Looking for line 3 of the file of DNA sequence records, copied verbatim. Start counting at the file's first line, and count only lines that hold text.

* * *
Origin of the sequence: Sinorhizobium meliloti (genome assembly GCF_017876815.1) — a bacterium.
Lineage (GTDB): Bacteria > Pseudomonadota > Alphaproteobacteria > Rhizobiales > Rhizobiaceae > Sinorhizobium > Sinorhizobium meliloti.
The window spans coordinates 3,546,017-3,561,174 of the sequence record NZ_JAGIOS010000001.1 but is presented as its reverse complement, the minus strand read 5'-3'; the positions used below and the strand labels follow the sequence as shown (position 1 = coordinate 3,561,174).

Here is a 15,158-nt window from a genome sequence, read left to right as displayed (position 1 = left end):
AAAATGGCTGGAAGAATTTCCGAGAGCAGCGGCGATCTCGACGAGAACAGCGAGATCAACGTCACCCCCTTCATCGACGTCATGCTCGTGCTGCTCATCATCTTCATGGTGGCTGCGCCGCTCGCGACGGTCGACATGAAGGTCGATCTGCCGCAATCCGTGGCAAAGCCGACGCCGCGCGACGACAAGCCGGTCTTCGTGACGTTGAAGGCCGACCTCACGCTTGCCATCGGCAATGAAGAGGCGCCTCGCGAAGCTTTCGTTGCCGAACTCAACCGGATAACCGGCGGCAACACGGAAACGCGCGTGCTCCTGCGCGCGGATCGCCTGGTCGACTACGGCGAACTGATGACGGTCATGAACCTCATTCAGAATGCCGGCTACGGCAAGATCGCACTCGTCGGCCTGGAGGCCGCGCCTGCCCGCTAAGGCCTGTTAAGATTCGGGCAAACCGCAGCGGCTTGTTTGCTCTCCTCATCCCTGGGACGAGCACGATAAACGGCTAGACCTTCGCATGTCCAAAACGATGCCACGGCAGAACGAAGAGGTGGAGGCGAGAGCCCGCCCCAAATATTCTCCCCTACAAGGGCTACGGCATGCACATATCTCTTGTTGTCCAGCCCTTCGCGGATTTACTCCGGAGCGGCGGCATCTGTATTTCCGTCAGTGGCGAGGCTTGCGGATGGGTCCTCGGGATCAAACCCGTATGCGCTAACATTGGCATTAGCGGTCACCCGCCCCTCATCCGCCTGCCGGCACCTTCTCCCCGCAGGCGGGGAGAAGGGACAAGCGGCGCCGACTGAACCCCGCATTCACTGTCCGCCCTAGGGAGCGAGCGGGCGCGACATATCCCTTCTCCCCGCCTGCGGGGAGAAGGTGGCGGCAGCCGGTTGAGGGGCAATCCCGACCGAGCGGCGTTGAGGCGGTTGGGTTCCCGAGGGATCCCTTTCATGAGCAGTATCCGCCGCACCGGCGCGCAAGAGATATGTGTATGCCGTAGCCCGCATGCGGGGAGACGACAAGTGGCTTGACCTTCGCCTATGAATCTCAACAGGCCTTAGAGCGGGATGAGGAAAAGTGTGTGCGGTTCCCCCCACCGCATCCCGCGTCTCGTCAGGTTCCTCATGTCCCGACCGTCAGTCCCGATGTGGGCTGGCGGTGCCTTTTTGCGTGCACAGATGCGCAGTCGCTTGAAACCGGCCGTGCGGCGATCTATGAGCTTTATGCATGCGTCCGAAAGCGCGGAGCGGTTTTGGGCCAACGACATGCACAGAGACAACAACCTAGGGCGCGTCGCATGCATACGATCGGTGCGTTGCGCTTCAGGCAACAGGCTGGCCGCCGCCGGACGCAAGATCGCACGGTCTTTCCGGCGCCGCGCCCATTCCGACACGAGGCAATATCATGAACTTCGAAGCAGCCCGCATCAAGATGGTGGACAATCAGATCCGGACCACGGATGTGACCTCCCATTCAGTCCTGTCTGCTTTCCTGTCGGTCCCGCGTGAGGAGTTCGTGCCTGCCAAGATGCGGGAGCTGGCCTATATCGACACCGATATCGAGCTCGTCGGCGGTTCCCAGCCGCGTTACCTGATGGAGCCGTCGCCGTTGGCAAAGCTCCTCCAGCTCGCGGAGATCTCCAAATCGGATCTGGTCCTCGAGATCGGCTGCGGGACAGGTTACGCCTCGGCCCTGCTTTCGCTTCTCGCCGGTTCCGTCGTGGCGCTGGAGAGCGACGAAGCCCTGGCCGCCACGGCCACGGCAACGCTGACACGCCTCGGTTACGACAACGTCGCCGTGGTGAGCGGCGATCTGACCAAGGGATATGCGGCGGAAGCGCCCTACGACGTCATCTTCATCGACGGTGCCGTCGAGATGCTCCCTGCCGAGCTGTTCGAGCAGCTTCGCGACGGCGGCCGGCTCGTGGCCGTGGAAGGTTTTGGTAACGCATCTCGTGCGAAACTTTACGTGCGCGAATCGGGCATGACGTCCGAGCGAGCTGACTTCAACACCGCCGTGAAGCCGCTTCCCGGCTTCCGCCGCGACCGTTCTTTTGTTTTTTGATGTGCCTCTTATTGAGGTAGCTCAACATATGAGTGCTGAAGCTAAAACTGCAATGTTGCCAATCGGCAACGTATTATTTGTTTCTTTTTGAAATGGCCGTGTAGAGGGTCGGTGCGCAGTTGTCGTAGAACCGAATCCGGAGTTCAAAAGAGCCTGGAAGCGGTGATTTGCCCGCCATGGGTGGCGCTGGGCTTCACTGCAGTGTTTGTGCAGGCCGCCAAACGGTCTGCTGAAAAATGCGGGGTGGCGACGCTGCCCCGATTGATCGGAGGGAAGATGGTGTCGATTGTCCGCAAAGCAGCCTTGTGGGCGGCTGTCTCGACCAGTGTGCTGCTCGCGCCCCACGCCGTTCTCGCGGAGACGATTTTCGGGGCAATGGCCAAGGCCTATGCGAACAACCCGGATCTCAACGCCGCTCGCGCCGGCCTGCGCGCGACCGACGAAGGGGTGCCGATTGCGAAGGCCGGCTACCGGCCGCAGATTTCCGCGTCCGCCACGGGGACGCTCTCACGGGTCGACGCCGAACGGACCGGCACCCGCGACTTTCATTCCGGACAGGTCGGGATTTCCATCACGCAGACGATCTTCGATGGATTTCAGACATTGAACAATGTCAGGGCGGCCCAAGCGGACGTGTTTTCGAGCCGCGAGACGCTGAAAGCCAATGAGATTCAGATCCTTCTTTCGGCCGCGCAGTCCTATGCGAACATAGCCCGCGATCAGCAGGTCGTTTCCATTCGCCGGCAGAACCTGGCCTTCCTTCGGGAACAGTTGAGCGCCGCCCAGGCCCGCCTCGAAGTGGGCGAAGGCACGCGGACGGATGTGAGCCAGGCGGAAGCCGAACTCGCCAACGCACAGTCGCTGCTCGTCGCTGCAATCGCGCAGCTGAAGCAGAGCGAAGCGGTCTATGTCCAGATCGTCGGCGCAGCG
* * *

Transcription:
The window spans coordinates 3,546,017-3,561,174 of the sequence record NZ_JAGIOS010000001.1 but is presented as its reverse complement, the minus strand read 5'-3'; the positions used below and the strand labels follow the sequence as shown (position 1 = coordinate 3,561,174).